Reviewing a selection of speeches and articles by some European culturologists on ethnological issues today, an interesting question arose about the differences between anthropology and ethnology in their true reflection in the East. Human being through the time: culture and way of life, traditions, heritage in preserved values, historical memory and self-identity. The world of humanities in Iran offers an interesting picture of the distinction within this disciplinary dichotomy for researchers and students.
Anthropology believes in cultural proportions and measures each element according to its own cultural context and dialogue. But is terminology a scientific subject or is it related to the structure of power, scientific institutions, the competition of anthropology professors, or the competition of subdisciplinary anthropological traditions? Are the functions of language in different societies, including Iran, based on communication or does language have other functions as well? That Persian language carries our historical identity and is an inter-ethnic language, then we know that the function of Persian language is beyond verbal communication?
Persian language is a complex phenomenon in naming, for naming in the field of science has the same complexity. Another question is that the experiences of Iranian anthropology are equal to its foreign experiences?
Iran has a pre-modern anthropology that belongs to Abu Rihan al-Biruni and has a modern methodology, and it has a modern anthropology that is far from the tradition of Abu Rihan al-Biruni and the constitutional era is the time of the re-emergence of anthropology in Iran.
In Iran, there is anthropology as a discourse, institution and science in Iran. Anthropology is seen as a discourse in Jamalzadeh’s works. After that, in 1315, discourse was formed as an institution and later as science in 1337.
Iranians were in crisis before the constitutional era, and the book “Girls of Quchan” shows all the crises of Iranian society, but the constitutional revolution changed the concept of people and nation, and we even came to a revolutionary interpretation of it like the people. .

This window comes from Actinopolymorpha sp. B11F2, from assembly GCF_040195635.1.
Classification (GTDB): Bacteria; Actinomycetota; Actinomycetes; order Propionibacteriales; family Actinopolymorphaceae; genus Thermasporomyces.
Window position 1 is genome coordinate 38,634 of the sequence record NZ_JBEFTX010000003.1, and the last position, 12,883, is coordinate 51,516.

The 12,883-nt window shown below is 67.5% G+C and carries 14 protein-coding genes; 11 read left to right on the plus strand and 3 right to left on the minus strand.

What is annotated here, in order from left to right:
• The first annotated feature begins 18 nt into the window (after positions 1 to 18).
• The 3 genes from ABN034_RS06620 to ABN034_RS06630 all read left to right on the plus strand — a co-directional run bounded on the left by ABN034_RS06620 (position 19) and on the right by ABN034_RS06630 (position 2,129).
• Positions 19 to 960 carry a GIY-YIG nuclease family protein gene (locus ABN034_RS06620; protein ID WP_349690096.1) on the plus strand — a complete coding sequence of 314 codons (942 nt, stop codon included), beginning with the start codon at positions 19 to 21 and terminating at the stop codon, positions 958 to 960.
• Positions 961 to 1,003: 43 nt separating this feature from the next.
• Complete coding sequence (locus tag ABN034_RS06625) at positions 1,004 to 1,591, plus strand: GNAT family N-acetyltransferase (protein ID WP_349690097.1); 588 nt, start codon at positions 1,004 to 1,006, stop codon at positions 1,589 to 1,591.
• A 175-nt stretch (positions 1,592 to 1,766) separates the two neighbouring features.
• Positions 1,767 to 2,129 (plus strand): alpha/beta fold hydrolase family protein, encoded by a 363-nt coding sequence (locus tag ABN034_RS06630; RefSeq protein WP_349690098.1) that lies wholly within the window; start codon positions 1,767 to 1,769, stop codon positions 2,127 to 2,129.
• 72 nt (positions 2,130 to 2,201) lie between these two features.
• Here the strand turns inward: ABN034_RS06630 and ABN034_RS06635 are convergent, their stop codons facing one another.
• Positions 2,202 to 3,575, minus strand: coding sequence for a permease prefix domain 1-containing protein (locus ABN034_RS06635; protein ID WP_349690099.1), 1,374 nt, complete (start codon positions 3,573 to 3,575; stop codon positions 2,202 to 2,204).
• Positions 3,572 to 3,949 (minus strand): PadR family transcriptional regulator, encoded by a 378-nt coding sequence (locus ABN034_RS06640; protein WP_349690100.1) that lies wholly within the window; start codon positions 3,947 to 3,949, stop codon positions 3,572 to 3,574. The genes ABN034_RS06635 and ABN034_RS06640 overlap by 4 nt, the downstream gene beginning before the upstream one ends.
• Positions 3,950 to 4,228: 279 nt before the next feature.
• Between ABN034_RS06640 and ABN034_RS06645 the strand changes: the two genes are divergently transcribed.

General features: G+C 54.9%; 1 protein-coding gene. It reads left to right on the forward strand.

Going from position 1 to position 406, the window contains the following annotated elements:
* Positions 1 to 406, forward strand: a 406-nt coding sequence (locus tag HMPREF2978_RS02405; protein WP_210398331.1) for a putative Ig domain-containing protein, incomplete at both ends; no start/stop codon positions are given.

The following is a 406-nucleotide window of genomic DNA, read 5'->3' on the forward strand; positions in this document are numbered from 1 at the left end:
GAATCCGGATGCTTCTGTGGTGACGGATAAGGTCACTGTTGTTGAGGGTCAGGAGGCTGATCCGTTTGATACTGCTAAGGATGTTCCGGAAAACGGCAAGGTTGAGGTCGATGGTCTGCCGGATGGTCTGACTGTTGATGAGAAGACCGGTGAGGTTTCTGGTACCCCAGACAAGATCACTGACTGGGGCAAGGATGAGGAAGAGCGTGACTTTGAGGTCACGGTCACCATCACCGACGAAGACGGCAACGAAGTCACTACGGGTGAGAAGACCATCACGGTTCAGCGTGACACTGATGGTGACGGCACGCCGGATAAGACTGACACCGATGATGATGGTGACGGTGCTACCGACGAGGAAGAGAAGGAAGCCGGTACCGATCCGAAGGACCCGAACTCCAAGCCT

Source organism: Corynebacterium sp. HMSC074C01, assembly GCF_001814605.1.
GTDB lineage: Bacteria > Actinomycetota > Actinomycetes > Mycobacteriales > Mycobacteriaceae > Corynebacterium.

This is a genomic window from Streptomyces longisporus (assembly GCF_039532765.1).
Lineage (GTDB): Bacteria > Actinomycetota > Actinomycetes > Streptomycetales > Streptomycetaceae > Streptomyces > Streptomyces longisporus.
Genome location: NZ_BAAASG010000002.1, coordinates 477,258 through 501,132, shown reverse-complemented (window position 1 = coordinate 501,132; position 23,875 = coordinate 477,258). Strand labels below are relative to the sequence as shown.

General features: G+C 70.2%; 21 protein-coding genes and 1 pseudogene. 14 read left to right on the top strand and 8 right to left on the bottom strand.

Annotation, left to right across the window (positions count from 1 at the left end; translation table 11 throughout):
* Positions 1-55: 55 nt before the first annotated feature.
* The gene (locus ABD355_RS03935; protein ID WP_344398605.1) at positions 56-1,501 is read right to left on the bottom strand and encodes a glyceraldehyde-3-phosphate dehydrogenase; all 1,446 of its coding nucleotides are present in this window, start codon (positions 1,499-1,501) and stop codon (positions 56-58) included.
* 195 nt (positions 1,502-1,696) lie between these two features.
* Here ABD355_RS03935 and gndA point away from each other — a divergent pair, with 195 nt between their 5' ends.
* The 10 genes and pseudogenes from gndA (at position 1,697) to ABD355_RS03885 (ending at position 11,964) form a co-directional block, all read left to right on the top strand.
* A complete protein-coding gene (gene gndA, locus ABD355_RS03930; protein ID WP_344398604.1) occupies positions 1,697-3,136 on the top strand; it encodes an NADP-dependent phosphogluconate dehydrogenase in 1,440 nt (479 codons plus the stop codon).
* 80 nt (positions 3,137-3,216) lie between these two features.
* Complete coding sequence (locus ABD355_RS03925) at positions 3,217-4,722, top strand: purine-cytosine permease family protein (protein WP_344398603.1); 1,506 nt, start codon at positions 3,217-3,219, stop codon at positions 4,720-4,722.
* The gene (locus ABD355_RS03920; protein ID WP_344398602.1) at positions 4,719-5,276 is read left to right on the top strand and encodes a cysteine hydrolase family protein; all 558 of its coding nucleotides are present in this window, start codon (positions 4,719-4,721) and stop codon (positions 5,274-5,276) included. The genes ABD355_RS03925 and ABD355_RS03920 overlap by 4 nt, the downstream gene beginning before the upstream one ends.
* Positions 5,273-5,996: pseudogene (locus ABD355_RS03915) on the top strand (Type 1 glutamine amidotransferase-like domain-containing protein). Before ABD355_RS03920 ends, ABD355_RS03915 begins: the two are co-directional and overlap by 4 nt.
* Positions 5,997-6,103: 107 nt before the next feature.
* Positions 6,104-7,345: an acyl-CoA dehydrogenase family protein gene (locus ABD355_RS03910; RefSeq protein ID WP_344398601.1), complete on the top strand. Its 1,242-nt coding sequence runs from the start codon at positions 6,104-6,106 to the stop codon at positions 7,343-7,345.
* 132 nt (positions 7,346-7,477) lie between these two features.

In Iranian mystical literature there is a contradiction between anthropology and ethnology, so the discussion shows the transcendental definition of pre-Islamic and post-Islamic culture. An anti-discourse is formed and pre-Aryan mythology with the presence of Mehrdad Bahar. The first discourse is text-based, but the second discourse focuses on religion, and here we see a contradiction with anthropology and ethnology.
Persians use the word people and human in the same sense in Farsi. But we need to understand the differences more. If we look at the concept of power in Foucault and Bourdieu; Academic competition is formed in the field of research and academia. This competition is institutions, people, discourses, traditions, and so on. No one believes the dispute between Khanlari and Shirazi. But when we talk about competition, it makes sense.
There is a difference in the definition of anthropology and ethnology in the West itself: The field of anthropology or ethnology in Iran owes much to the polyphony of Iranian culture. This issue has positive and negative features. The good thing is that you can hear different voices from Iranian anthropology. Blokbashi says that Iran’s anthropology has gone beyond political discourses over the past hundred years and has not been used as a tool. In other words, the tool of knowledge is not empowered to overwhelm and deceive local and popular communities. Therefore, anthropology in Iran is different from the West in that it has become a market for power.